Color, 1990, 120 mins. 49 secs.
Directed by Federico Fellini
Starring Roberto Benigni, Paolo Villaggio, Nadia Ottavaini
Arrow Academy (Blu-ray & DVD) (US R0 HD/NTSC), (Blu-ray) (UK R0 HD), Opening (DVD) (France R2 PAL), Cecchi Gori (DVD) (Italy R2 PAL), Kinokuniya Shoten (Blu-ray & DVD) (Japan R0 HD/NTSC) / WS (1.66:1) (16:9)

Despite The Voice of the Moonhis status The Voice of the Moonas one of the all-time great world filmmakers, Federico Fellini found his films being treated with considerably less fanfare in the 1980s. Titles like Ginger and Fred and Intervista were given respectful nods, but they were hardly treated as the major events that much of his '60s and '70s output had enjoyed. However, even by those standards it was a little shocking when his last completed feature, The Voice of the Moon, was shown at Cannes but failed to find a single English-language distributor. Though reviewers at the festival were confused or dismissive, that still doesn't quite explain how this one plunged into obscurity for so long afterwards, especially with the presence of future double Oscar winner Roberto Benigni at the forefront. However, it's been given a second lease on life for English-speaking audiences with Arrow Academy issuing it simultaneously in the U.S. (as a Blu-ray and DVD combo release) and in the U.K. (Blu-ray only), which allows its merits to sparkle enough to make people realize what they've been missing.

First seen gazing into a well at night, recently discharged mental patient Ivo (Benigni) has a new purpose in life: to woo the beautiful Aldina (Ottavaini), who barely knows he's alive and seems to share a The Voice of the Moonkinship of sorts in his mind with the moon. Also featuring a lunar obsession are the strange Micheluzzi brothers, who have determined that they can The Voice of the Moonuse a feat of engineering to bring the moon down to earth, even if the population doesn't seem to deserve it. Ivo finds himself weaving in and out of a bizarre, episodic menagerie of characters and settings including a flour beauty pageant and an over-the-top makeshift disco in the countryside.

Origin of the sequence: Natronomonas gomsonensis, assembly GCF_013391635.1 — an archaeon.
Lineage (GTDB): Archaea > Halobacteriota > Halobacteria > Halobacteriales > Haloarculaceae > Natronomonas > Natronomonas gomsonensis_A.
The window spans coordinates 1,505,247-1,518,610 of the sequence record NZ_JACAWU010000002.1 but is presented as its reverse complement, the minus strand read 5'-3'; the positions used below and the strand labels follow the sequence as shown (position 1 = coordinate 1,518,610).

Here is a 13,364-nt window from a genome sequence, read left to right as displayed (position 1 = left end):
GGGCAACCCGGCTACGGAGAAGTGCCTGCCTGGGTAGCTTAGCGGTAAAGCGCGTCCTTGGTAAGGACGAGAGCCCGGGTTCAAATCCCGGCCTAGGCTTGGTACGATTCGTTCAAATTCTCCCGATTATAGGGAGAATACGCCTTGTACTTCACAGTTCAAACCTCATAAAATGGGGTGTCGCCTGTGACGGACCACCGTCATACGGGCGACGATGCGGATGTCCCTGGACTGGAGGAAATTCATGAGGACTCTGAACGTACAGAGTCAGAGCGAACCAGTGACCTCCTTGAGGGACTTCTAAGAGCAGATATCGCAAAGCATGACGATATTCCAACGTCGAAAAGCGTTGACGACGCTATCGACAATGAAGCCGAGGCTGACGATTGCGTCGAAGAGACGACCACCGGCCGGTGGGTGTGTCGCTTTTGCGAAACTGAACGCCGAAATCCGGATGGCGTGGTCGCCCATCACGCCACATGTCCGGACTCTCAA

Unmistakably Fellini from start to finish, this film belongs to his looser, more fragmented later style of filmmaking that really kicked into high gear with Satyricon and also included And the Ship Sails On, Amarcord, and Roma. Though it entailed the construction of an entire town, this film paints on a smaller, more intimate canvas than those films, with Benigni turning in a more subdued performance than usual (though he does get animated and uses his physical gifts on a few occasions). Composer Nicola Piovani does a good job of once again stepping into the shoes of the late Nino Rota, a duty he had also performed on Fellini's previous two films. The end result may be minor compared to the director's more esteemed output, but it certainly isn't worthy of the relative obscurity that has consumed it in most countries since its initial The Voice of the Moonscreenings. The Voice of the Moon

The lack of an English-friendly home video release of this film has finally been rectified with the Arrow releases, sporting a fresh 2K restoration exclusive to the label that looks superb throughout and outclasses the prior (not English friendly) Japanese Blu-ray and various European DVD releases. The LPCM Italian mono track also sounds excellent (with optional English subtitles), and as usual for Fellini, the dialogue was created in post and often doesn't fit the characters' mouths. The major video extra is the 58m7s "Towards the Moon with Fellini," a vintage documentary on the film’s production, featuring interviews with Fellini, Benigni, Paolo Villagio and others covering the film's ambitious production including that aforementioned feat of construction and the challenge of shooting a film without a finished script, even though it was adapted from a novel. A "Felliana Archive" gallery covering the director's twilight career period is also included, while the first pressing of the release (featuring the usual reversible cover options including a new design by Peter Strain) also includes a liner notes essay by Pasquale Iannone.

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Reviewed on December 3, 2017